While this may spur action, it is more likely to trigger negative or unwanted action than offers of rehoming; people might feel useless and unable to help, they might feel overwhelmed by your message, and they may unfollow you. Those who don’t unfollow you could be so concerned by your post that they will jam up your phone line and social media channels with queries about the animal’s well-being, and possible donation offerings, instead of offers for adoption.

Here is an example of an effective rescue post by Yorkshire Cat Rescue I saw on Facebook recently:

3) Photographs are important:

Linked to the concept of staying positive in your posts, photographs of animals locked in cages are far less likely to convince someone that an animal is their next pet than a nice photo of the animal being cuddled or going for a walk on a lead. Photograph your animals looking adorable, and/or doing everyday activities they might do with their new owner. A timeline filled with images of sad-looking, injured animals will not end in high adoption rates.

Photographer, Tammy Swarek, has recently been photographing dogs at her local shelter in El Dorado, Arkansas (USA), but with a twist; she has been taking pictures of them dressed in clothes that represent their personalities and lives. This has been a big hit on social media, with adoption rates soaring for the dogs in the images. All of her images can be viewed on the Shelter Dog Project website.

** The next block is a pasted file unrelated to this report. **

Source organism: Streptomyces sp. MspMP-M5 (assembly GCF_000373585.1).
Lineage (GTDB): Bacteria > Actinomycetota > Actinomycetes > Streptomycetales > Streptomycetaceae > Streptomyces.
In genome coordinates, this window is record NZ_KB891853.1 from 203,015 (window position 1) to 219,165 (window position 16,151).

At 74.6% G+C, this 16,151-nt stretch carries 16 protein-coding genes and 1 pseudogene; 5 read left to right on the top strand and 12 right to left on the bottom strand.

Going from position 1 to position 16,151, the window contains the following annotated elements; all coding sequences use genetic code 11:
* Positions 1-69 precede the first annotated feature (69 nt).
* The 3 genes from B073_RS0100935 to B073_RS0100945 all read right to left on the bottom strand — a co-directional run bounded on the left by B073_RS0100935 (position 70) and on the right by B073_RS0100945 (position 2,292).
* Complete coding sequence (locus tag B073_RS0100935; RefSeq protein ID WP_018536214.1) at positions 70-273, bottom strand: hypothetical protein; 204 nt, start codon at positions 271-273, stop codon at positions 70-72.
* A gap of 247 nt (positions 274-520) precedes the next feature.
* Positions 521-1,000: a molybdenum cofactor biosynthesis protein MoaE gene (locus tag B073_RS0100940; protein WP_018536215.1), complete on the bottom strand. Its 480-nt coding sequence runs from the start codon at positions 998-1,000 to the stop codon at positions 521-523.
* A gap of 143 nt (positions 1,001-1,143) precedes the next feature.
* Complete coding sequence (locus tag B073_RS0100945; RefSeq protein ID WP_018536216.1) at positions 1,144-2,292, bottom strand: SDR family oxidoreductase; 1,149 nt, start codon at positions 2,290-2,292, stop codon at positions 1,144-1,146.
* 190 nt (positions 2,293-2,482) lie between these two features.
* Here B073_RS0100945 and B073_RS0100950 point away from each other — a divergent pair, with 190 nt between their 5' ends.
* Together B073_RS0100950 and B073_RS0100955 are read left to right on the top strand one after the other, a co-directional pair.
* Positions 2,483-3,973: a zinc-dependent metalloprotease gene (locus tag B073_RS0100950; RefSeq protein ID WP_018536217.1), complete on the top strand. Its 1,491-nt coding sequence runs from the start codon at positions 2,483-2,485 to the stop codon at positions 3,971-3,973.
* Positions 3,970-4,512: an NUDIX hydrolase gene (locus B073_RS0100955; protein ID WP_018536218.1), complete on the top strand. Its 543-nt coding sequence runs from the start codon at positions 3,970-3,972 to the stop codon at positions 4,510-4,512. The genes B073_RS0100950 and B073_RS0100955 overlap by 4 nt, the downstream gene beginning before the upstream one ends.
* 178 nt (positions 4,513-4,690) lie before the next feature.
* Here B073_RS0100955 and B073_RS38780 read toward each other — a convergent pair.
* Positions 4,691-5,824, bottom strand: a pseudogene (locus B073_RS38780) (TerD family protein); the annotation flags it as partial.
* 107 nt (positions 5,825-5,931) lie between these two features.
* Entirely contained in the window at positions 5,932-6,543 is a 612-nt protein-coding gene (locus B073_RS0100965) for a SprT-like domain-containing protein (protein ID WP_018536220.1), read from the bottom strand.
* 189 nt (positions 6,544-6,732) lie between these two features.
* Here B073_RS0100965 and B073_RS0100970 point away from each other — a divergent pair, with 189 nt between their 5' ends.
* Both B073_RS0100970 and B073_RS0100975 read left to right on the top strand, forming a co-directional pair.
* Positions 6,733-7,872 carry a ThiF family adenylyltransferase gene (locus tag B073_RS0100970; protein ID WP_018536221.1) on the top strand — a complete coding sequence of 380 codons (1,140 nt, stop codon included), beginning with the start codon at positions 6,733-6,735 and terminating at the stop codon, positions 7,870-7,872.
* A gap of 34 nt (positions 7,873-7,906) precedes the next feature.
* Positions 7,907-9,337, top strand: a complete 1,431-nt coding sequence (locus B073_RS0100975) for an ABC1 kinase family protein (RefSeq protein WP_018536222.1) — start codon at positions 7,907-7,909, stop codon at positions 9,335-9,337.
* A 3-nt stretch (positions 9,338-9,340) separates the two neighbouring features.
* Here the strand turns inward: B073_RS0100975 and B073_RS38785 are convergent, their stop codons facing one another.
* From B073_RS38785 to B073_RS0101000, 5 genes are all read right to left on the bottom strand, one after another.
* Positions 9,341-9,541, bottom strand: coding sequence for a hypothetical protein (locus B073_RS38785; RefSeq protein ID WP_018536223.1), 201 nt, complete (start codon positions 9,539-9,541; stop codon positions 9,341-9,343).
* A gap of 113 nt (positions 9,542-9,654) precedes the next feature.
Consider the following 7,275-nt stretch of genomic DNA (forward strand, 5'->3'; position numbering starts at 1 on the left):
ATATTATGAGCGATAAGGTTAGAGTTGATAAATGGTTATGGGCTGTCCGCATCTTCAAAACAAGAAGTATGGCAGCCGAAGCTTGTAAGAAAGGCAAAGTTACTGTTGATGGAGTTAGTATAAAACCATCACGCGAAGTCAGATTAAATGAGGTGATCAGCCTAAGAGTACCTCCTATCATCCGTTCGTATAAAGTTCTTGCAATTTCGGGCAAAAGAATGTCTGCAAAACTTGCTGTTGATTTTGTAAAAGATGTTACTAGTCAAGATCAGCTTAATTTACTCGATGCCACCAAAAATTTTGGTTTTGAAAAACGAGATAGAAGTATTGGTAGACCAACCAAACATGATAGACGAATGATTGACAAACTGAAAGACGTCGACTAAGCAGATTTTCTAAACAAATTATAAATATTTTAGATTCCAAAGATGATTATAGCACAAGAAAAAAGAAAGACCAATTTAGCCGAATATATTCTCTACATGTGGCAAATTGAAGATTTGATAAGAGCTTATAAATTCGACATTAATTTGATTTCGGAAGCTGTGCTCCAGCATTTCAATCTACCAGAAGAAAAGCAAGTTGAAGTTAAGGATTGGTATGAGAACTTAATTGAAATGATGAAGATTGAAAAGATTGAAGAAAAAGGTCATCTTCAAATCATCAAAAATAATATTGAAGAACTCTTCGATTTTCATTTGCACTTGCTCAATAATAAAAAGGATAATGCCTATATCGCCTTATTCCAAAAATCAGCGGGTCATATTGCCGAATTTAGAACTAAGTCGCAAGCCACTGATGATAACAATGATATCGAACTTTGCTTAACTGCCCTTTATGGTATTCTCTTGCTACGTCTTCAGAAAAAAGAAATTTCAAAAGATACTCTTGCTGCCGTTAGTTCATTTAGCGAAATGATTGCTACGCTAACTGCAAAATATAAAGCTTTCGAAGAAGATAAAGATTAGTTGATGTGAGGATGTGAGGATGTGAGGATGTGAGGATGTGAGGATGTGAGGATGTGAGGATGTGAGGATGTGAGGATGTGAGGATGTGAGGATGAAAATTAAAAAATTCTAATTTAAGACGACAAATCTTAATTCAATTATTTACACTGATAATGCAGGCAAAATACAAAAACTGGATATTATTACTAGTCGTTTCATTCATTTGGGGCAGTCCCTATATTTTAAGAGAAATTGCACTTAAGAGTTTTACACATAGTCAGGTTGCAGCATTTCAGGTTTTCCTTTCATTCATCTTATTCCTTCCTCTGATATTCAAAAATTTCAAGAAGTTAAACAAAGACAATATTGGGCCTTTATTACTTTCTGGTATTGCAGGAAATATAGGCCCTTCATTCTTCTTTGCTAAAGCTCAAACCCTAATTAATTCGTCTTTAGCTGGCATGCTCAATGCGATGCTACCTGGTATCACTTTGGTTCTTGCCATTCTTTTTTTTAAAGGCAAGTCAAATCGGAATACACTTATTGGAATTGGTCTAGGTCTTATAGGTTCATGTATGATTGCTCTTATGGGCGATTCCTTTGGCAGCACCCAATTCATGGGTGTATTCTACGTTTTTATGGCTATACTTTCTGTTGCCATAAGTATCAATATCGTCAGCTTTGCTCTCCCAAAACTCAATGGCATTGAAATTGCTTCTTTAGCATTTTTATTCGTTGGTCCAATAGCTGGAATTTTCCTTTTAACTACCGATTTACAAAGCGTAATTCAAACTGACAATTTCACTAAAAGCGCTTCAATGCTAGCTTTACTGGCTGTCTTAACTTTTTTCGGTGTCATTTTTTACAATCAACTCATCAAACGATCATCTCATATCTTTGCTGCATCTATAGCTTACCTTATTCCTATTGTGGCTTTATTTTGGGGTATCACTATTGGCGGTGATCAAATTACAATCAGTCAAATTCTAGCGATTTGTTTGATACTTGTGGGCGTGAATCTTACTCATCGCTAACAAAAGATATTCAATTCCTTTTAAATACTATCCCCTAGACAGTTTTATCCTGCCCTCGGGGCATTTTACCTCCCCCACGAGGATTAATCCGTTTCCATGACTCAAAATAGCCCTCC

4) Keep it simple:

Don’t feel you need to write lots in every post; the pictures may speak for themselves. Ensure your main message is clear though, whether that is ‘please adopt me’, ‘could you adopt Bella?’, or ‘could you offer Minx a furrever home?’ Don’t let the adoption factor get lost in the post; you want to rehome your animals, not just get lots of likes on their photos.

5) Add a CTA to avoid the noise:

On every post featuring a photo of a pet needing a home, make sure you add a call-to-action, such as a phone number, meaning you will hear from only those people who are serious about adopting. Facebook, Twitter and Instagram can all get very noisy with superfluous comments – these include comments such as “Aww, what a cute cat!”, “I’d love to adopt him but I live too far away”, “Someone needs to adopt this dog NOW!”, or even “I’ll take her” when they don’t really mean it. Adding the CTA will cut through the social noise and let you know who is serious about adoption.


Lisa Wright told Mashable:

Dogs and cats in shelters were to a large degree invisible before social media.

So, get your shelter’s animals out there in the spotlight, but do it with the above tips in mind, and you’ll be spending your limited and precious time in the most valuable way possible.

Author: This article was written in association with Lucy Fletcher (@Lucyismoi), a Content Consultant at in Leeds.

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Dan Taylor

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Dan is a Technical SEO Consultant & Account Manager @ in Leeds. He enjoys all things digital, Hull City and gin.
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Dan Taylor

Dan is a Technical SEO Consultant & Account Manager @ in Leeds. He enjoys all things digital, Hull City and gin.